Browns grand interconnecting suites are ideal for families wanting luxury. Expect sheets embroidered with princesses or pirates, and a play tent, toys and biscuits bearing the name of your child waiting in the room on arrival. All Rocco Forte hotels feature high-quality picture books, specially commissioned for each property, based on fictional characters who live in the hotel Browns has Albemarle, the monkey (a shout-out to Rudyard Kipling, who wrote The Jungle Book here). It is difficult to think of a chain that is commissioning more charming bespoke entertainment for children.

Read the full review: Browns Hotel, London

The best family-friendly hotels in London

Zetter Townhouse, London

Formed from two Georgian buildings that once housed solicitors. The Zetter Townhouse offers a friendly escape amid the venerable and village-like streets of Clerkenwell, one of London's most pleasant neighbourhoods. The lounge, bar and dining room come dressed in a jumble of Victoriana that includes a stuffed kangaroo, armchairs upholstered in sacking, and walls crammed with oil paintings, curios and old photos. The Townhouse offer guests a compact but super-comfortable playground - unusually, the smallest and cheapest rooms on the top floor are arguably the best, decorated with cheery woodwork salvaged from a circus carousel.

Read the full review: Zetter Townhouse, Clerkenwell

The most romantic hotels in London

Cornwall is defined by its magnificent coastline, with 300 miles of dunes and cliffs, medieval harbours and oak-forested creeks all accessible on foot. Such an unspoilt coastline inspires Enid Blyton-style adventures: take a picnic and the dog through fields fringed in wildflowers to a remote beach; clamber down stepping-stone cliffs to rock pools that are works of marine art; swim with seals and harmless basking sharks. Surfing is a big draw for all ages bodyboarding too and lessons are available on most north-coast beaches. Cornwall is also known for its artistic heritage. Painters, sculptors and potters of international renown come for the big skies, the rugged beauty of the boulder-strewn moorland, and the intense light that turns the sea cerulean blue even in mid-winter.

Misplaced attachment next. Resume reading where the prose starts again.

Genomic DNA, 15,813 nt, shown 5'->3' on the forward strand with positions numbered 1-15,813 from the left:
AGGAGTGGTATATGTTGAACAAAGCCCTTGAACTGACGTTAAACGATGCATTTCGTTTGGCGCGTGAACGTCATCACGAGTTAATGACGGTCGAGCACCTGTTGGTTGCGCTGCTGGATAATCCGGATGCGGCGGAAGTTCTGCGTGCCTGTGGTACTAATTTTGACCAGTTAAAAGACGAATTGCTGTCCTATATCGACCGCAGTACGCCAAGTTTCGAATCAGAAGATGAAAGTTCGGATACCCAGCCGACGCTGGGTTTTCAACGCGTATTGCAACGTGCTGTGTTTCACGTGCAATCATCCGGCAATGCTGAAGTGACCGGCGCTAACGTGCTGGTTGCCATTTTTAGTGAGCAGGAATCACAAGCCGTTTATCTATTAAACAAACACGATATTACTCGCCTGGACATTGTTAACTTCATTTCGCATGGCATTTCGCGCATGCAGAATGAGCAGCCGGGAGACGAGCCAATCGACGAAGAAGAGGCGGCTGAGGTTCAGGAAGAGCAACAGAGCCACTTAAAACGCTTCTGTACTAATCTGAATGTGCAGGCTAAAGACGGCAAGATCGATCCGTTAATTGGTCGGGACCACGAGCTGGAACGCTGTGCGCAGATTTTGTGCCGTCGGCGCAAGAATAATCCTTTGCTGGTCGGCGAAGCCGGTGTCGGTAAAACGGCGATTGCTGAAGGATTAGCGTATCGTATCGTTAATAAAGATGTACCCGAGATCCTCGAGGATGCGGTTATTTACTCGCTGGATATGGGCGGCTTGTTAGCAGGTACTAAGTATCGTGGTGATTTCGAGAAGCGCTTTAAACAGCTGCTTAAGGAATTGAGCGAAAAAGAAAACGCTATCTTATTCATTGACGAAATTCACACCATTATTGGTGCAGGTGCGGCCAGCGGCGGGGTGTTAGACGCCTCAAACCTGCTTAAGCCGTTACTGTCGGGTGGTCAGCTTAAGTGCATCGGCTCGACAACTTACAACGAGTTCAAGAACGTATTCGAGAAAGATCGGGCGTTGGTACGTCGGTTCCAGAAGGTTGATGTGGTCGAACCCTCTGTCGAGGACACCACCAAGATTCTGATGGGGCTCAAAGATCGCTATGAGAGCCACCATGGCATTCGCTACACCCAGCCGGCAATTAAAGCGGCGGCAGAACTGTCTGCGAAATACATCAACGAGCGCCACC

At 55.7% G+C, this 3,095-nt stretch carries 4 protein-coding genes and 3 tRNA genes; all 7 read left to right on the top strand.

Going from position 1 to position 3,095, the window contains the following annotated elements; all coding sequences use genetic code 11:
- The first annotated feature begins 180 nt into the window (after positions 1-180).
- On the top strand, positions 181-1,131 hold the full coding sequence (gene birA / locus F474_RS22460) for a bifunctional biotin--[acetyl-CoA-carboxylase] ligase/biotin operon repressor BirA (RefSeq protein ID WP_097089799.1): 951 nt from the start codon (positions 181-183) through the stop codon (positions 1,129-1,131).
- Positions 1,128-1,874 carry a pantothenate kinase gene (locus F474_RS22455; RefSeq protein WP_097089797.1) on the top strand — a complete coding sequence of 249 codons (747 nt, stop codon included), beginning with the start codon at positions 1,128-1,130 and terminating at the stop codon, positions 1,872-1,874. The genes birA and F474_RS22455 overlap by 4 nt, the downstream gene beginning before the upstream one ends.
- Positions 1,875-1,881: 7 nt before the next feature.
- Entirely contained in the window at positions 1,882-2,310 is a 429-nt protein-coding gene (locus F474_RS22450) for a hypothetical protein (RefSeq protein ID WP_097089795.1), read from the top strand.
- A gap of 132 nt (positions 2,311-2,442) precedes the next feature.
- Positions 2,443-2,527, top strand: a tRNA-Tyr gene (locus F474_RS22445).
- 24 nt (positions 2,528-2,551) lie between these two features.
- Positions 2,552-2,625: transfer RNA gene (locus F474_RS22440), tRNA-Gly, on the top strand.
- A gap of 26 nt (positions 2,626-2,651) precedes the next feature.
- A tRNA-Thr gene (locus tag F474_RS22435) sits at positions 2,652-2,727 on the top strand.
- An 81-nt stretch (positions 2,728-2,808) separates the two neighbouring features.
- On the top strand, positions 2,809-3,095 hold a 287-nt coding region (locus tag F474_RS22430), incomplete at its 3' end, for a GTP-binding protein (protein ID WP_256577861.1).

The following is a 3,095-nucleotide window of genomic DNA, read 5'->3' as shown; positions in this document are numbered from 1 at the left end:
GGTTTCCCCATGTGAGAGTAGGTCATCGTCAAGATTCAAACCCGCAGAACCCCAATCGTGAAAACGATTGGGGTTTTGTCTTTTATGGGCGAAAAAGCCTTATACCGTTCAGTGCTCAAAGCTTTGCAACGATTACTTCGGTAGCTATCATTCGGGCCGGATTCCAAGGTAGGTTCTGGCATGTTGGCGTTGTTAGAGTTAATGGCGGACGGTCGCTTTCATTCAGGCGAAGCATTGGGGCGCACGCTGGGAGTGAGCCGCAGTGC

Wh ere to stay


Watergate Bay, Cornwall

The only hotel on Watergate Bay, a two-mile stretch of beach near Newquay, with fabulous views in both directions. This is an entirely family-oriented hotel, with an appropriately laid-back and unfussy attitude. There are organised games, craft and activities, as well as evening entertainment in the Kids Zone and XA Club, plus an indoor/oudoor pool and two miles of sandy beach right outside, surf and many other watersport lessons at the Extreme Academy (part of the hotel) and rock pools and caves along Watergate Bay to explore.

Read the full review: Watergate Bay, Cornwall

The best family-friendly hotels in Cornwall

The Scarlet, Cornwall

An imaginative modern design incorporating tall glass walls that blur the boundary between indoors and out. While many eco-hotels sacrifice style and comfort in pursuit of green credentials, the Scarlet more than lives up to the hype. Rooms are all individually styled with luxurious sateen sheets on deep mattresses, blonde wood furnishings, oval baths often in the room itself and powerful rain showers. Most have a floor-to-ceiling glass wall that slides back to access outdoor space, all cleverly designed to give privacy.

Read the full review: The Scarlet, Cornwall

The best luxury hotels in Cornwall

With sweeping, honey-stone Georgian crescents and terraces spread over a green and hilly bowl, Bath is a strong contender for Englands most beautiful small city. It has a fascinating and easily accessible history, from the Roman Baths to the life and times of former resident Jane Austen. Interesting, digestible galleries and museums including the revamped Holburne and One Royal Crescent are many and varied, while shopping is also a major draw. Baths Achilles heel used to be used to be a surprising dearth of good, affordable places to eat, but that is no longer the case. The foodie transformation of a number of the citys pubs has been the most significant improvement in years.